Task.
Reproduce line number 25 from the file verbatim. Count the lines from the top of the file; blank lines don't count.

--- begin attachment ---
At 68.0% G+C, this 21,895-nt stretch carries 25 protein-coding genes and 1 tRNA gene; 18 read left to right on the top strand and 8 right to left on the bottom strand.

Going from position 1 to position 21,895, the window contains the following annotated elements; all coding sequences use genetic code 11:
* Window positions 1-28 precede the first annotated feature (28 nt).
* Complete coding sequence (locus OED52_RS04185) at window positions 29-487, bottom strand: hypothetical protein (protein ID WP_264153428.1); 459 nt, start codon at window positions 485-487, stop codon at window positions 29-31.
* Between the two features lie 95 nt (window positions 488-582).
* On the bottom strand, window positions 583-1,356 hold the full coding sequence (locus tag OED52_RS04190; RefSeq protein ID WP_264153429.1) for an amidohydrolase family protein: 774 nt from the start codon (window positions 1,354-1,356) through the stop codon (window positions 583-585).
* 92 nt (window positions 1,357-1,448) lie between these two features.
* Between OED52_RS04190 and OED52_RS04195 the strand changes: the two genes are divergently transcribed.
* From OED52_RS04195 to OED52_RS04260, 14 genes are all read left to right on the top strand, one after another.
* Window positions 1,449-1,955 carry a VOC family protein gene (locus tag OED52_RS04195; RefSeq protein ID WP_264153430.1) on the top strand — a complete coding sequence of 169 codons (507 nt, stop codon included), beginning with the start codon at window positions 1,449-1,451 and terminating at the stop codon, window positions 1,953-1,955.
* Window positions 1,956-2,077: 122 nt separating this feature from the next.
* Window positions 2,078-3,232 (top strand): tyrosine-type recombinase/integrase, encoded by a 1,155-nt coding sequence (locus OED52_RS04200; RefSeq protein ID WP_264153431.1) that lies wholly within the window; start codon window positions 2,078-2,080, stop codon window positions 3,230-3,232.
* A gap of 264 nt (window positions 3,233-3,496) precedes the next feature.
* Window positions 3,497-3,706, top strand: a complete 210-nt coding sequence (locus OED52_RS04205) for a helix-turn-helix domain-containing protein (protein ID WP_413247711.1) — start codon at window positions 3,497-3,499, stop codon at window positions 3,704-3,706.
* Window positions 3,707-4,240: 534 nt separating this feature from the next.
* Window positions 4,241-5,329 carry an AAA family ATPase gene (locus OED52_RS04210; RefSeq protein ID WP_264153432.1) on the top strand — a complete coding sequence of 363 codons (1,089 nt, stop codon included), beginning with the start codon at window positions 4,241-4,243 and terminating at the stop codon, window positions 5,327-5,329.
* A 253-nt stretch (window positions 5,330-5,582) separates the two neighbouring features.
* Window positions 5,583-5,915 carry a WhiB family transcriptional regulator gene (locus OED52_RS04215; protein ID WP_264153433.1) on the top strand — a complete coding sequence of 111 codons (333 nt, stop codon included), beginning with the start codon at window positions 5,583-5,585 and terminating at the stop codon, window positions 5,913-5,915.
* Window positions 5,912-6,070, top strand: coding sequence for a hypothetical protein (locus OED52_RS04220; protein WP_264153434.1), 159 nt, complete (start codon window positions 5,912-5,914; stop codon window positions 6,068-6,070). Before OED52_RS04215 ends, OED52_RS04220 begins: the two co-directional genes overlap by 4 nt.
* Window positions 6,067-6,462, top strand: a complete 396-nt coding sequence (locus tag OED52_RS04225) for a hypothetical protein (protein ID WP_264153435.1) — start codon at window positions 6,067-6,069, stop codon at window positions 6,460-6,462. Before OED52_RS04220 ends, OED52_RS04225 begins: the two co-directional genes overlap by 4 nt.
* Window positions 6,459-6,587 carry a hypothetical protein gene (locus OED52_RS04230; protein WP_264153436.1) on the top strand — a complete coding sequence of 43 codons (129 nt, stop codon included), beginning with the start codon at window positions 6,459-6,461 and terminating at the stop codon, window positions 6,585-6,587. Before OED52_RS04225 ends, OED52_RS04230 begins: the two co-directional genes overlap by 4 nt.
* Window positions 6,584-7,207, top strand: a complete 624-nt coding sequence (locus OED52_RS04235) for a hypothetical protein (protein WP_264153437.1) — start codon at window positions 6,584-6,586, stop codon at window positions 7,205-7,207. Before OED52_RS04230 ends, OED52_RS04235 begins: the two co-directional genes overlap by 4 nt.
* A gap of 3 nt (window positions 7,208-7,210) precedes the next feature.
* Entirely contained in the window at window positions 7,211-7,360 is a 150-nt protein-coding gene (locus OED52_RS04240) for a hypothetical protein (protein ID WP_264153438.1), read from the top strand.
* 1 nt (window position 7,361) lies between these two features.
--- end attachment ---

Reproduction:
* 1 nt (window position 7,361) lies between these two features.